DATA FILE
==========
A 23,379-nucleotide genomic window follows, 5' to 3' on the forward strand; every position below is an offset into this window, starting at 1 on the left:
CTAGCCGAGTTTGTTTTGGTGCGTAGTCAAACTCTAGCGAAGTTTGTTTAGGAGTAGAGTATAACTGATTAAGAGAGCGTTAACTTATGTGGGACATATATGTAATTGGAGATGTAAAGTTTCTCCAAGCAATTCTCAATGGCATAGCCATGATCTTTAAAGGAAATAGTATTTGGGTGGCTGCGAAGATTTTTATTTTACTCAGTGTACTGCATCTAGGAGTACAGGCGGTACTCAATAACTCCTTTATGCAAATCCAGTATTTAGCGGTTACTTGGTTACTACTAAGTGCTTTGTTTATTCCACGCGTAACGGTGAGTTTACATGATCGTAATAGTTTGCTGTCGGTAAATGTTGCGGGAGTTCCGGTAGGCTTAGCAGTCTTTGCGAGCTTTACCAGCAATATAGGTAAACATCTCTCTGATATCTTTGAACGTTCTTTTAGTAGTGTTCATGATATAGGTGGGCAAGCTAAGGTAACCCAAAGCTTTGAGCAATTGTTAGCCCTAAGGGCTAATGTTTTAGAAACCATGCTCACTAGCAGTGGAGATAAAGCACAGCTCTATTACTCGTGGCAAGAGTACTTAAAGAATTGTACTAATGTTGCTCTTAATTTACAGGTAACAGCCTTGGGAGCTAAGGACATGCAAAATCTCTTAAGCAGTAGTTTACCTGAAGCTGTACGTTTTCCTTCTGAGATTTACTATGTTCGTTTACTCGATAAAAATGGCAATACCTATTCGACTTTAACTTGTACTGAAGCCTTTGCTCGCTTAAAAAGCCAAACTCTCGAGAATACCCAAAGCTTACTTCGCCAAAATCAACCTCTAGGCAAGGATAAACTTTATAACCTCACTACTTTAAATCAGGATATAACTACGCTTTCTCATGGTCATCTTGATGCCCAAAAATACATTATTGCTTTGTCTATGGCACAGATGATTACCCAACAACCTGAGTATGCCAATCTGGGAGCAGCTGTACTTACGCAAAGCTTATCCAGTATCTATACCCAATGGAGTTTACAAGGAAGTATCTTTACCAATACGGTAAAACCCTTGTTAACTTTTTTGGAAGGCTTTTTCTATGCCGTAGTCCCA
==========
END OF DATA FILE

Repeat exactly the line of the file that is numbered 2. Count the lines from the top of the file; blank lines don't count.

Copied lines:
CTAGCCGAGTTTGTTTTGGTGCGTAGTCAAACTCTAGCGAAGTTTGTTTAGGAGTAGAGTATAACTGATTAAGAGAGCGTTAACTTATGTGGGACATATATGTAATTGGAGATGTAAAGTTTCTCCAAGCAATTCTCAATGGCATAGCCATGATCTTTAAAGGAAATAGTATTTGGGTGGCTGCGAAGATTTTTATTTTACTCAGTGTACTGCATCTAGGAGTACAGGCGGTACTCAATAACTCCTTTATGCAAATCCAGTATTTAGCGGTTACTTGGTTACTACTAAGTGCTTTGTTTATTCCACGCGTAACGGTGAGTTTACATGATCGTAATAGTTTGCTGTCGGTAAATGTTGCGGGAGTTCCGGTAGGCTTAGCAGTCTTTGCGAGCTTTACCAGCAATATAGGTAAACATCTCTCTGATATCTTTGAACGTTCTTTTAGTAGTGTTCATGATATAGGTGGGCAAGCTAAGGTAACCCAAAGCTTTGAGCAATTGTTAGCCCTAAGGGCTAATGTTTTAGAAACCATGCTCACTAGCAGTGGAGATAAAGCACAGCTCTATTACTCGTGGCAAGAGTACTTAAAGAATTGTACTAATGTTGCTCTTAATTTACAGGTAACAGCCTTGGGAGCTAAGGACATGCAAAATCTCTTAAGCAGTAGTTTACCTGAAGCTGTACGTTTTCCTTCTGAGATTTACTATGTTCGTTTACTCGATAAAAATGGCAATACCTATTCGACTTTAACTTGTACTGAAGCCTTTGCTCGCTTAAAAAGCCAAACTCTCGAGAATACCCAAAGCTTACTTCGCCAAAATCAACCTCTAGGCAAGGATAAACTTTATAACCTCACTACTTTAAATCAGGATATAACTACGCTTTCTCATGGTCATCTTGATGCCCAAAAATACATTATTGCTTTGTCTATGGCACAGATGATTACCCAACAACCTGAGTATGCCAATCTGGGAGCAGCTGTACTTACGCAAAGCTTATCCAGTATCTATACCCAATGGAGTTTACAAGGAAGTATCTTTACCAATACGGTAAAACCCTTGTTAACTTTTTTGGAAGGCTTTTTCTATGCCGTAGTCCCA